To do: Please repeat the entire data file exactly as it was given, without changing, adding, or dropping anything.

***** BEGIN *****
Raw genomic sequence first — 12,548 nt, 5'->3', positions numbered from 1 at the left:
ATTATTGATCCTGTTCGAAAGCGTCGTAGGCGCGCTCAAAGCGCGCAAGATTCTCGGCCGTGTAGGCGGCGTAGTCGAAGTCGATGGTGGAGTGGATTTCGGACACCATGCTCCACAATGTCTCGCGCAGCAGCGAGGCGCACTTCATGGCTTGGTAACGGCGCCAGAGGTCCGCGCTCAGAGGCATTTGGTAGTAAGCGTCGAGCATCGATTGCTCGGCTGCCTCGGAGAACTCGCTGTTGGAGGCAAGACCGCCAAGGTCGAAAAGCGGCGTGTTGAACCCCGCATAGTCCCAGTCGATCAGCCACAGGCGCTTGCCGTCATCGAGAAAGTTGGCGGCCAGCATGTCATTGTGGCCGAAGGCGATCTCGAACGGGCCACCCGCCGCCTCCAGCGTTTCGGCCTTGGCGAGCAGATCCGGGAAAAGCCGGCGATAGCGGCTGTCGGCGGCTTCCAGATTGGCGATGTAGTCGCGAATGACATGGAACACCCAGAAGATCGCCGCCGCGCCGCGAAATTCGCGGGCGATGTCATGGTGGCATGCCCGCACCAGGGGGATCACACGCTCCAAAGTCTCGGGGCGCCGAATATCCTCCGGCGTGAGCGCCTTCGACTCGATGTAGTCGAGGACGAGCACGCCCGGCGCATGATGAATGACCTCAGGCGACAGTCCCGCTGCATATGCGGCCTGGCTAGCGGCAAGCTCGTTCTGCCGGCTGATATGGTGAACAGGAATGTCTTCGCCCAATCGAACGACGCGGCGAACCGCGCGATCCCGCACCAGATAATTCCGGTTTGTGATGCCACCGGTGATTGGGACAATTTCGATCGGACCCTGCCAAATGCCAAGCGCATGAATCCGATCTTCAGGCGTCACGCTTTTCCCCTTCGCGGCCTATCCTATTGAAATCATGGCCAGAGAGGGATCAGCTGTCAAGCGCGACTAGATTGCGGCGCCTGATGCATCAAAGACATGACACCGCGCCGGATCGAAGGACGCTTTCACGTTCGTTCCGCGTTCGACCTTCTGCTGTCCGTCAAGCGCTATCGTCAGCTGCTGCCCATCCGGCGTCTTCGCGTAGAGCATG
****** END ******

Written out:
Raw genomic sequence first — 12,548 nt, 5'->3', positions numbered from 1 at the left:
ATTATTGATCCTGTTCGAAAGCGTCGTAGGCGCGCTCAAAGCGCGCAAGATTCTCGGCCGTGTAGGCGGCGTAGTCGAAGTCGATGGTGGAGTGGATTTCGGACACCATGCTCCACAATGTCTCGCGCAGCAGCGAGGCGCACTTCATGGCTTGGTAACGGCGCCAGAGGTCCGCGCTCAGAGGCATTTGGTAGTAAGCGTCGAGCATCGATTGCTCGGCTGCCTCGGAGAACTCGCTGTTGGAGGCAAGACCGCCAAGGTCGAAAAGCGGCGTGTTGAACCCCGCATAGTCCCAGTCGATCAGCCACAGGCGCTTGCCGTCATCGAGAAAGTTGGCGGCCAGCATGTCATTGTGGCCGAAGGCGATCTCGAACGGGCCACCCGCCGCCTCCAGCGTTTCGGCCTTGGCGAGCAGATCCGGGAAAAGCCGGCGATAGCGGCTGTCGGCGGCTTCCAGATTGGCGATGTAGTCGCGAATGACATGGAACACCCAGAAGATCGCCGCCGCGCCGCGAAATTCGCGGGCGATGTCATGGTGGCATGCCCGCACCAGGGGGATCACACGCTCCAAAGTCTCGGGGCGCCGAATATCCTCCGGCGTGAGCGCCTTCGACTCGATGTAGTCGAGGACGAGCACGCCCGGCGCATGATGAATGACCTCAGGCGACAGTCCCGCTGCATATGCGGCCTGGCTAGCGGCAAGCTCGTTCTGCCGGCTGATATGGTGAACAGGAATGTCTTCGCCCAATCGAACGACGCGGCGAACCGCGCGATCCCGCACCAGATAATTCCGGTTTGTGATGCCACCGGTGATTGGGACAATTTCGATCGGACCCTGCCAAATGCCAAGCGCATGAATCCGATCTTCAGGCGTCACGCTTTTCCCCTTCGCGGCCTATCCTATTGAAATCATGGCCAGAGAGGGATCAGCTGTCAAGCGCGACTAGATTGCGGCGCCTGATGCATCAAAGACATGACACCGCGCCGGATCGAAGGACGCTTTCACGTTCGTTCCGCGTTCGACCTTCTGCTGTCCGTCAAGCGCTATCGTCAGCTGCTGCCCATCCGGCGTCTTCGCGTAGAGCATG